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Cream Cracker - Explain in detail, and by frequent reference to the text, the devices used by Alan Bennett to make the action on stage varied and interesting.

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Explain in detail, and by frequent reference to the text, the devices used by Alan Bennett to make the action on stage varied and interesting. 'A Cream Cracker under the Settee' is a monologue piece written by Alan Bennett in 1988. Originally broadcasted on the BBC, Thora Hird was the first actress to take on the role of 'Doris' and was awarded a BAFTA for best actress. Bennett explores various themes in the play which skilfully use devices to maintain the audience's interest. These include: loneliness, changes in society and attitude towards the elderly. Cream cracker was a part of a series of monologues entitled 'Talking heads' in 1998. Bennett's themes and ideas came together from his past experiences and events which took place in his life time. Being a young man in the 1960's, he experienced the few decades in which dramatic changes in the structure of society took place. Before then, the church was held in high esteem and the elderly were much more respected. Girls were expected to marry and have children and they were taught to believe that pre-marital sex was very wrong. However as time passed religion began to lose its influence and so society began to change. ...read more.


This is why Bennett uses certain techniques as 'conversation starters' so that the character Doris will be able to talk about different things whilst keeping the audience engaged. An example of this is the props which are used; "she looks down at the wedding photo on the floor." The photo frame is one of the most important props because that is what starts the conversation about her deceased husband. The prop makes it more interesting than Doris just sitting there and talking about Wilfred. Other props include the cream cracker. When she spots the cream cracker she begins talking about Zulema and how she doesn't clean very well. "She's not half done this place, Zulema" Again through this prop a conversation begins and we get to see Doris's cleanliness obsession. This technique helps the audience to understand she has this obsession because it wouldn't be very interesting if Bennett made her say "I have a cleaning obsession". Another technique Bennett uses as conversation starters is the place she is at. As mentioned previously, the place she is at influences her speech: "*she looks at where the pram was* I wanted him called John." Similarly, the place allows her to talk about different things and lets the audience see where the idea of what she talks about came from, therefore making it more engaging. ...read more.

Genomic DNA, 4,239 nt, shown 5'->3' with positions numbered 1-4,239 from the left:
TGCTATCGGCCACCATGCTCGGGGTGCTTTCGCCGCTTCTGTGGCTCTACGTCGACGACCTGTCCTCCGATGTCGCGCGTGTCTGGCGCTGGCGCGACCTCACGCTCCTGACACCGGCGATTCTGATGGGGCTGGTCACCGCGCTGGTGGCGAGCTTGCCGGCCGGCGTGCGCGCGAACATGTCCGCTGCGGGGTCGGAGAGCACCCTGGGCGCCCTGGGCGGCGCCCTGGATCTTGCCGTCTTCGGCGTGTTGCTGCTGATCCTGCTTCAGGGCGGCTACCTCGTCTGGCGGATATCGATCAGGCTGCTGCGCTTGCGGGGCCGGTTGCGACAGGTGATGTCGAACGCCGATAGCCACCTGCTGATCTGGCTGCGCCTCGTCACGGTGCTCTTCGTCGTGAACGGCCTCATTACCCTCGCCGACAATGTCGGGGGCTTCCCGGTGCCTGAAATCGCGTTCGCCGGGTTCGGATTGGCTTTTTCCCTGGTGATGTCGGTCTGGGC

Although Wilfred is dead she talks as if he is still alive and by 'we're cracked' she is referring to their relationship and how it wasn't going well and how they are now separated. Another example is near the very end of the play. Bennett doesn't reveal the ending so it is up to the audience to decide, however it is written in a way that may suggest that she does indeed die. "I wish I was ready for bed..." my interpretation of that line is that she is saying she wish she was ready for death. "Never mind. It's done with now, anyway" here she talks as if it is the end, even though we as the audience aren't fully sure. Overall Bennett makes this play entertaining and interesting for the audience by using various techniques and devices. The reason why these devices are effective and the play engages the audience is because Bennett cleverly finds a correct balance between the wide ranges of techniques he uses. He uses fairly simple devices such as pauses, alongside more complex devices such as subtext and naturalistic dialogue. He even writes his play in a way that will enable the actress to choose how some lines can be said. I personally think that this was a very captivating play and Bennett achieved his goal of making the action on stage varied and interesting. ...read more.

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Here's what a teacher thought of this essay

3 star(s)

The essay raises some valid points concerning the devices Bennett uses and some well-chosen quotations are used. The introduction prepares us well for the topic but then the essay takes too long to engage with the analysis; some of this irrelevant material needs to be cut. Some points are inadequately developed and supported.

Paragraph construction is quite well managed and sentence construction and lexis are mostly competent, with a few lapses.

3 stars

Marked by teacher Jeff Taylor 07/08/2013

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